New cases of African swine fever (ASF) have been detected in the Philippines. On Monday, the Philippines’ Department of Agriculture said new cases have been reported, such as in a village in Antipolo, Rizal, east of the Philippine capital Manila, and some areas in central Luzon.
The country now has 12 villages with backyard farms affected by the disease — two in Metro Manila and 10 in nearby Rizal and Bulacan provinces — excluding those central Luzon areas that Agriculture Secretary William Dar declined to identify, Reuters reports.
The Philippines announced its first ASF outbreak on Sept. 9.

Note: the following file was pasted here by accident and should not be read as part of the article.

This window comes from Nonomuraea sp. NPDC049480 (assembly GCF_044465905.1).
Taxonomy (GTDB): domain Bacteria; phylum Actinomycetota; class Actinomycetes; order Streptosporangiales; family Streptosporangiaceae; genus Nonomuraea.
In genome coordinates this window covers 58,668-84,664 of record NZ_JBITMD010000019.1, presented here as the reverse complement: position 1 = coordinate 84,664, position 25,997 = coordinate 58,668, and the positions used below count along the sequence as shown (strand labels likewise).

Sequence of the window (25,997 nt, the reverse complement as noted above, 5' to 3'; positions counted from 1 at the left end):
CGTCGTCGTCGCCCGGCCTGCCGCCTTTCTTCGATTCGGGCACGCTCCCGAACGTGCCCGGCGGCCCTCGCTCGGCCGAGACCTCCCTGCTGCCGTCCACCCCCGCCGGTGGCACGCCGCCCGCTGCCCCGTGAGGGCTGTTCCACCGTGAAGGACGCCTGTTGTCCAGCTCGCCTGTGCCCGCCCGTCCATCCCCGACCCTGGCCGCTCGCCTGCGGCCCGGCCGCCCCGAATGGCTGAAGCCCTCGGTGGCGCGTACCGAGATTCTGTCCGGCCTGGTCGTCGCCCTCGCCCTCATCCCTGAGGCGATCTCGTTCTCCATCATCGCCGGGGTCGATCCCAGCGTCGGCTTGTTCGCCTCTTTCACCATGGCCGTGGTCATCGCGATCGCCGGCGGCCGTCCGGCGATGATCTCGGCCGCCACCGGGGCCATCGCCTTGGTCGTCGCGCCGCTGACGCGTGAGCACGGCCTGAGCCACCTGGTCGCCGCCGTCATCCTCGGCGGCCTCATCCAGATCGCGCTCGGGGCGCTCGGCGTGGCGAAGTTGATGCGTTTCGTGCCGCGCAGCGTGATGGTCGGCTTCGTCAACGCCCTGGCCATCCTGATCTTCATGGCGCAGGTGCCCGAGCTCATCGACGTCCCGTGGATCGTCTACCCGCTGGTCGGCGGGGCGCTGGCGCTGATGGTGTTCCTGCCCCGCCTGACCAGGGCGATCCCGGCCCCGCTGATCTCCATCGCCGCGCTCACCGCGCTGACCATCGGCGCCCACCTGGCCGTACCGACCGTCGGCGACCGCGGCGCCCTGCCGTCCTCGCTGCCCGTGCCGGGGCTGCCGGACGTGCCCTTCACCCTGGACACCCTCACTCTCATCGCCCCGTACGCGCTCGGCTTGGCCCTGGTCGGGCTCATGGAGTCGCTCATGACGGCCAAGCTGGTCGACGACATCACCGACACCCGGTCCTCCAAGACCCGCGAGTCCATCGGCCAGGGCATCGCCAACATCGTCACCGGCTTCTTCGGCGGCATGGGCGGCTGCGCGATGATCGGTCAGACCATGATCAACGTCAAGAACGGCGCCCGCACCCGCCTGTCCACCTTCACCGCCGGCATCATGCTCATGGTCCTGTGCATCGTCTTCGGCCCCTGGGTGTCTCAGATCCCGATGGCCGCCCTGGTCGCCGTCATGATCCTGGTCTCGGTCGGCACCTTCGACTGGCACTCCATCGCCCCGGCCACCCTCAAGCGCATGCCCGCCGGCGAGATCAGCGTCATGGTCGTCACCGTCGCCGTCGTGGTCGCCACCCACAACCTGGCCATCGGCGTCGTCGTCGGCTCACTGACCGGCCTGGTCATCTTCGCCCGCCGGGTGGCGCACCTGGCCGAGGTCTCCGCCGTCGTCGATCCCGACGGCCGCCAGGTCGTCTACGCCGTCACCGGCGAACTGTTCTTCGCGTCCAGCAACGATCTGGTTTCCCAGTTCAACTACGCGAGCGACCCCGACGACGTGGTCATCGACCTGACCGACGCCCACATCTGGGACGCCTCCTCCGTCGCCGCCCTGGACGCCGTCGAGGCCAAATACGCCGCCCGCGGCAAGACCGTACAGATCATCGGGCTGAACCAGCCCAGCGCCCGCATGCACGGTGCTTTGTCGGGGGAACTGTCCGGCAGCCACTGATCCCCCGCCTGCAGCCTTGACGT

Meanwhile, South Korea confirmed a third case of ASF at a hog farm in a city near Seoul after the country broke with ASF on Sept. 17, the agriculture ministry said on Monday.
The new case was reported at a pig farm with about 1,800 pigs in the city of Gimpo, south of the city of Paju where the country’s first case was confirmed on Sept. 17.
Since then, more than 15,000 pigs have been culled in South Korea, Reuters reports. That equates to 0.1% of the country’s pig population of more than 12 million pigs.
China also reported another outbreak of ASF at a farm in the southwestern region of Guangxi on Monday. The farm, located in the district of Cen Xi city, had 120 pigs and two had already died of the disease, China's Ministry of Agriculture and Rural Affairs reported.
The deadly and highly contagious virus, for which there is no cure or vaccine, does not affect people. Pork is safe to eat and the virus does not impact food safety. However, it is wreaking havoc on the global hog industry and markets.
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